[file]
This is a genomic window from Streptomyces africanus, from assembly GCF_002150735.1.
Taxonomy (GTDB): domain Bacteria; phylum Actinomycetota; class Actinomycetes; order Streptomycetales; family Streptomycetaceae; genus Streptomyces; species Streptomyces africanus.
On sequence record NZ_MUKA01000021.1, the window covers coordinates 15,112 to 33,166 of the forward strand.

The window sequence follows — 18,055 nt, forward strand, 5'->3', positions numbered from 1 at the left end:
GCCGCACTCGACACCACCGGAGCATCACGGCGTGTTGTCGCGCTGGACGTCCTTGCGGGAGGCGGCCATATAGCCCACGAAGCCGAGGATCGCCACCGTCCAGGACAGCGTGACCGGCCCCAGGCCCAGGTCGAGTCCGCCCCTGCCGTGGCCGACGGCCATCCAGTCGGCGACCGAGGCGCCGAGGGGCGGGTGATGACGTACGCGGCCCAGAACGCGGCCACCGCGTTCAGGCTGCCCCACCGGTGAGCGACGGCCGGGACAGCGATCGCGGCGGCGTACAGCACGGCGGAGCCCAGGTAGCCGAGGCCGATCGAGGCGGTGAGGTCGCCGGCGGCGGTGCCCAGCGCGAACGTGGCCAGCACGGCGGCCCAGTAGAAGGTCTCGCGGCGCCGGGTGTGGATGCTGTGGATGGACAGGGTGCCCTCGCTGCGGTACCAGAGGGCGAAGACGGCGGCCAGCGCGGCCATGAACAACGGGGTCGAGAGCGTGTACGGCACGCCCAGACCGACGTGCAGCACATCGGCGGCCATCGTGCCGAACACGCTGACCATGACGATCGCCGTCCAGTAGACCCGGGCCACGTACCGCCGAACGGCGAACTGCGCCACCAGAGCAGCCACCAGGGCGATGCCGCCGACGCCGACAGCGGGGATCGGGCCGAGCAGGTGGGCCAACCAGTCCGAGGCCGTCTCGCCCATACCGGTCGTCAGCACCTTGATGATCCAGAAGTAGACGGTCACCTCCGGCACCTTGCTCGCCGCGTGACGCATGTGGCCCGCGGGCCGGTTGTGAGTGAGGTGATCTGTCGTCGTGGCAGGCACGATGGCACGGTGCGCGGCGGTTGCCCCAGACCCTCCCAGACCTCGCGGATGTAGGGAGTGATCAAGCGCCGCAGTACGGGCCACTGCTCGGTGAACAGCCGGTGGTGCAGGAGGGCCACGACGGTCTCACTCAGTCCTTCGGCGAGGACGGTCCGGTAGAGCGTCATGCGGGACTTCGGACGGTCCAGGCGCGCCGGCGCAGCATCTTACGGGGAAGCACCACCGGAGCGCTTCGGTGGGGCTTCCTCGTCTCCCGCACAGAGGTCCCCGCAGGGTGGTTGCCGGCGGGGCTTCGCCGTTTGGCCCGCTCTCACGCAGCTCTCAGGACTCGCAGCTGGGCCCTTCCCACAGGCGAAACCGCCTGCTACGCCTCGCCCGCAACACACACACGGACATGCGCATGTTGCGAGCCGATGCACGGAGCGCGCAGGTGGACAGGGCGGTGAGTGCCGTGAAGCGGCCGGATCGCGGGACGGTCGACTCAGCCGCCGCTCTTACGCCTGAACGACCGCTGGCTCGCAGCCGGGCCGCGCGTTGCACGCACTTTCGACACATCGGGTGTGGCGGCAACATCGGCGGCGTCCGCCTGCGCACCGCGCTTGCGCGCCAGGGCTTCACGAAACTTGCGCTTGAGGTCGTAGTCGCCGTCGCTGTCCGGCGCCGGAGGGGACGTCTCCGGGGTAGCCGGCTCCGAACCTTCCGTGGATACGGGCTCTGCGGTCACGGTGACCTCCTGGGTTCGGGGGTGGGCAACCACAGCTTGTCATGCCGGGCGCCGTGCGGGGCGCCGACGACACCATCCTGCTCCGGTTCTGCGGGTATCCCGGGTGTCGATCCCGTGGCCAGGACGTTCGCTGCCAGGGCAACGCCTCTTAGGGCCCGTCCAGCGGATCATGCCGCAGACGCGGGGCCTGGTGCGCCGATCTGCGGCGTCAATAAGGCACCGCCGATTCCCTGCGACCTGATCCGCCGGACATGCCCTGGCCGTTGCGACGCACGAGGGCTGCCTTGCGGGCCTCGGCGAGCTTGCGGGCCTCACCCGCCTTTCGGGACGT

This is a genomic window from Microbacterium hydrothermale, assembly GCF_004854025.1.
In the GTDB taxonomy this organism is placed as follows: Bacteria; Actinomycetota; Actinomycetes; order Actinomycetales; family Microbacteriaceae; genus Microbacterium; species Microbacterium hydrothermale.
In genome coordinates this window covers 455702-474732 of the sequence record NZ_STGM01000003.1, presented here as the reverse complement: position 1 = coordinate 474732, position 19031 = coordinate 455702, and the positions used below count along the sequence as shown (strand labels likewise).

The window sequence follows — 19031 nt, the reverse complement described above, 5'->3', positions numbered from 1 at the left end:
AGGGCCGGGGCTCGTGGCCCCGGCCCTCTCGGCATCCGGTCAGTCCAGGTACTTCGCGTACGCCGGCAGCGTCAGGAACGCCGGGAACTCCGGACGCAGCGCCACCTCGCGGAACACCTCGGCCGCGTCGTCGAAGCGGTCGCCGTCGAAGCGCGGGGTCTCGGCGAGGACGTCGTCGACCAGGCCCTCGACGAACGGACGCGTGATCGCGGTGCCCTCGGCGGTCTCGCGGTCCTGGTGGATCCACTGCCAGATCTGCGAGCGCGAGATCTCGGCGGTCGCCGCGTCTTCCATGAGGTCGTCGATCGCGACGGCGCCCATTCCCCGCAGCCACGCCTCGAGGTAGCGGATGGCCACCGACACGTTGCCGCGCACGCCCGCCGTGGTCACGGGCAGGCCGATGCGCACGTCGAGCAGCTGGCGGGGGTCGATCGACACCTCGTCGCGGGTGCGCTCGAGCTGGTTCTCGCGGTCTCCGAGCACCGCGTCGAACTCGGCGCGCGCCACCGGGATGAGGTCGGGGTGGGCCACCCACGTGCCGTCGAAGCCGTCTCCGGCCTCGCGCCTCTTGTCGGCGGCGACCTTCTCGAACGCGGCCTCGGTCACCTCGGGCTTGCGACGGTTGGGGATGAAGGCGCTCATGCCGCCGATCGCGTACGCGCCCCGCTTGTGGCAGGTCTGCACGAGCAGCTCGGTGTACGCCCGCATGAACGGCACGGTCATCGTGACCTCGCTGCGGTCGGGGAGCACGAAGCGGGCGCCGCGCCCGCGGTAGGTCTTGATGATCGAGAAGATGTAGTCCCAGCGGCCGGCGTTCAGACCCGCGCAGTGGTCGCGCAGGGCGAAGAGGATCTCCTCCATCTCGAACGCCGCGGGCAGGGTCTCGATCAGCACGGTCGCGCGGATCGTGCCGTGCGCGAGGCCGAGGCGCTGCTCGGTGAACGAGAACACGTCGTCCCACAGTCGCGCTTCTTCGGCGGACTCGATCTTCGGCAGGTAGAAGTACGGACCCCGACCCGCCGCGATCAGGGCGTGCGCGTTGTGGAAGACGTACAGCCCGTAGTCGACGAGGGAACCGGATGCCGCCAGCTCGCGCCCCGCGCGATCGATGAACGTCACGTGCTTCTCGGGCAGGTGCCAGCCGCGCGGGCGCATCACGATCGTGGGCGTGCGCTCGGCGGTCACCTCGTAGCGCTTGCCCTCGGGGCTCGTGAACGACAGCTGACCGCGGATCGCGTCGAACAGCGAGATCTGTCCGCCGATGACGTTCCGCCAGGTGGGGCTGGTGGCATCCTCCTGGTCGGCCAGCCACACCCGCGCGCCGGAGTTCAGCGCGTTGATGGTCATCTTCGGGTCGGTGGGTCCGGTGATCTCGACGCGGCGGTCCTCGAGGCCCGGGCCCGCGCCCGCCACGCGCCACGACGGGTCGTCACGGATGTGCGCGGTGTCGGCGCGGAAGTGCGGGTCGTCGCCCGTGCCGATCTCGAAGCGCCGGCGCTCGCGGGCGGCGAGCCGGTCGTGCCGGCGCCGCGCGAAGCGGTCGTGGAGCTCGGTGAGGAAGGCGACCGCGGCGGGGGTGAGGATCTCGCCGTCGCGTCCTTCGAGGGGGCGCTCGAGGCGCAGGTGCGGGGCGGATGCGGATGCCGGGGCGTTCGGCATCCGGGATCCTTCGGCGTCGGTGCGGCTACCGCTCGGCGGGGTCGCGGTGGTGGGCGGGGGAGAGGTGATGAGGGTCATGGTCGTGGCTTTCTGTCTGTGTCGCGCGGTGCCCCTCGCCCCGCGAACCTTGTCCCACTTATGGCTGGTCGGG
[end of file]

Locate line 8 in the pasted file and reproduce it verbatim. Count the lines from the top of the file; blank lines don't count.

In genome coordinates this window covers 455702-474732 of the sequence record NZ_STGM01000003.1, presented here as the reverse complement: position 1 = coordinate 474732, position 19031 = coordinate 455702, and the positions used below count along the sequence as shown (strand labels likewise).